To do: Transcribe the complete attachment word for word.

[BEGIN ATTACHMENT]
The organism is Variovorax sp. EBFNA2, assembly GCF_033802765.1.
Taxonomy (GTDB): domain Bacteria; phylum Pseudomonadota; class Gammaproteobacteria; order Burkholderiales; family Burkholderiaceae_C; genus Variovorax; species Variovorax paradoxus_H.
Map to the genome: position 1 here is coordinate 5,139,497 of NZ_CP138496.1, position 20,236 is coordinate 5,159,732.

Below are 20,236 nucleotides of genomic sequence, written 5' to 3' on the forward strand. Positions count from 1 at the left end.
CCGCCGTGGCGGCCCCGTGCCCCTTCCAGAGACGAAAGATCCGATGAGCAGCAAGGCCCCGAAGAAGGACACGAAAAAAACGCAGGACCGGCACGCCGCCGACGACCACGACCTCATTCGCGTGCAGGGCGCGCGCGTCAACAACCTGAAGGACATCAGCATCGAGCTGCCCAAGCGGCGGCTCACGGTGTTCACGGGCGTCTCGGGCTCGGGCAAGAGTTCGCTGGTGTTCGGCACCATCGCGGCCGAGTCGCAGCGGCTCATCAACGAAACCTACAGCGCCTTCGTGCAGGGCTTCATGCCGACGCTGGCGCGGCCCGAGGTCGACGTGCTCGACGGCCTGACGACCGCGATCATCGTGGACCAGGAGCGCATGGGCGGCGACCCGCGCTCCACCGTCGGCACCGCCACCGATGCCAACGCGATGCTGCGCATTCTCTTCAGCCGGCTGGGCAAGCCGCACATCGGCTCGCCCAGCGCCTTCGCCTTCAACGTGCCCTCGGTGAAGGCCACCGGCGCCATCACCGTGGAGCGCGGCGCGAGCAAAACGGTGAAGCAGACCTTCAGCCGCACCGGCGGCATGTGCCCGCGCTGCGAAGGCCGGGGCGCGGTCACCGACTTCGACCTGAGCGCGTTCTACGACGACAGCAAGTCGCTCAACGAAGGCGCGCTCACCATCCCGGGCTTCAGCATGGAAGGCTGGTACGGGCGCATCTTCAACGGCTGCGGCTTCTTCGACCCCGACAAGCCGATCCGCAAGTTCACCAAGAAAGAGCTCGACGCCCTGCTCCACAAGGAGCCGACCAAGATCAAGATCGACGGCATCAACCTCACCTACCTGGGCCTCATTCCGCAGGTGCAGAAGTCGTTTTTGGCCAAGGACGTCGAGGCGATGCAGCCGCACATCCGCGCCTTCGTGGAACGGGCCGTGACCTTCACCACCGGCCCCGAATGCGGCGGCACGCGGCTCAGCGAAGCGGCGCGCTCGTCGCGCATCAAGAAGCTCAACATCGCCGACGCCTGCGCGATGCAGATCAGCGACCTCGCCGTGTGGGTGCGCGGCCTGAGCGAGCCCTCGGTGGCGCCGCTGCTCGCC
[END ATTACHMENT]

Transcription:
The organism is Variovorax sp. EBFNA2, assembly GCF_033802765.1.
Taxonomy (GTDB): domain Bacteria; phylum Pseudomonadota; class Gammaproteobacteria; order Burkholderiales; family Burkholderiaceae_C; genus Variovorax; species Variovorax paradoxus_H.
Map to the genome: position 1 here is coordinate 5,139,497 of NZ_CP138496.1, position 20,236 is coordinate 5,159,732.

Below are 20,236 nucleotides of genomic sequence, written 5' to 3' on the forward strand. Positions count from 1 at the left end.
CCGCCGTGGCGGCCCCGTGCCCCTTCCAGAGACGAAAGATCCGATGAGCAGCAAGGCCCCGAAGAAGGACACGAAAAAAACGCAGGACCGGCACGCCGCCGACGACCACGACCTCATTCGCGTGCAGGGCGCGCGCGTCAACAACCTGAAGGACATCAGCATCGAGCTGCCCAAGCGGCGGCTCACGGTGTTCACGGGCGTCTCGGGCTCGGGCAAGAGTTCGCTGGTGTTCGGCACCATCGCGGCCGAGTCGCAGCGGCTCATCAACGAAACCTACAGCGCCTTCGTGCAGGGCTTCATGCCGACGCTGGCGCGGCCCGAGGTCGACGTGCTCGACGGCCTGACGACCGCGATCATCGTGGACCAGGAGCGCATGGGCGGCGACCCGCGCTCCACCGTCGGCACCGCCACCGATGCCAACGCGATGCTGCGCATTCTCTTCAGCCGGCTGGGCAAGCCGCACATCGGCTCGCCCAGCGCCTTCGCCTTCAACGTGCCCTCGGTGAAGGCCACCGGCGCCATCACCGTGGAGCGCGGCGCGAGCAAAACGGTGAAGCAGACCTTCAGCCGCACCGGCGGCATGTGCCCGCGCTGCGAAGGCCGGGGCGCGGTCACCGACTTCGACCTGAGCGCGTTCTACGACGACAGCAAGTCGCTCAACGAAGGCGCGCTCACCATCCCGGGCTTCAGCATGGAAGGCTGGTACGGGCGCATCTTCAACGGCTGCGGCTTCTTCGACCCCGACAAGCCGATCCGCAAGTTCACCAAGAAAGAGCTCGACGCCCTGCTCCACAAGGAGCCGACCAAGATCAAGATCGACGGCATCAACCTCACCTACCTGGGCCTCATTCCGCAGGTGCAGAAGTCGTTTTTGGCCAAGGACGTCGAGGCGATGCAGCCGCACATCCGCGCCTTCGTGGAACGGGCCGTGACCTTCACCACCGGCCCCGAATGCGGCGGCACGCGGCTCAGCGAAGCGGCGCGCTCGTCGCGCATCAAGAAGCTCAACATCGCCGACGCCTGCGCGATGCAGATCAGCGACCTCGCCGTGTGGGTGCGCGGCCTGAGCGAGCCCTCGGTGGCGCCGCTGCTCGCC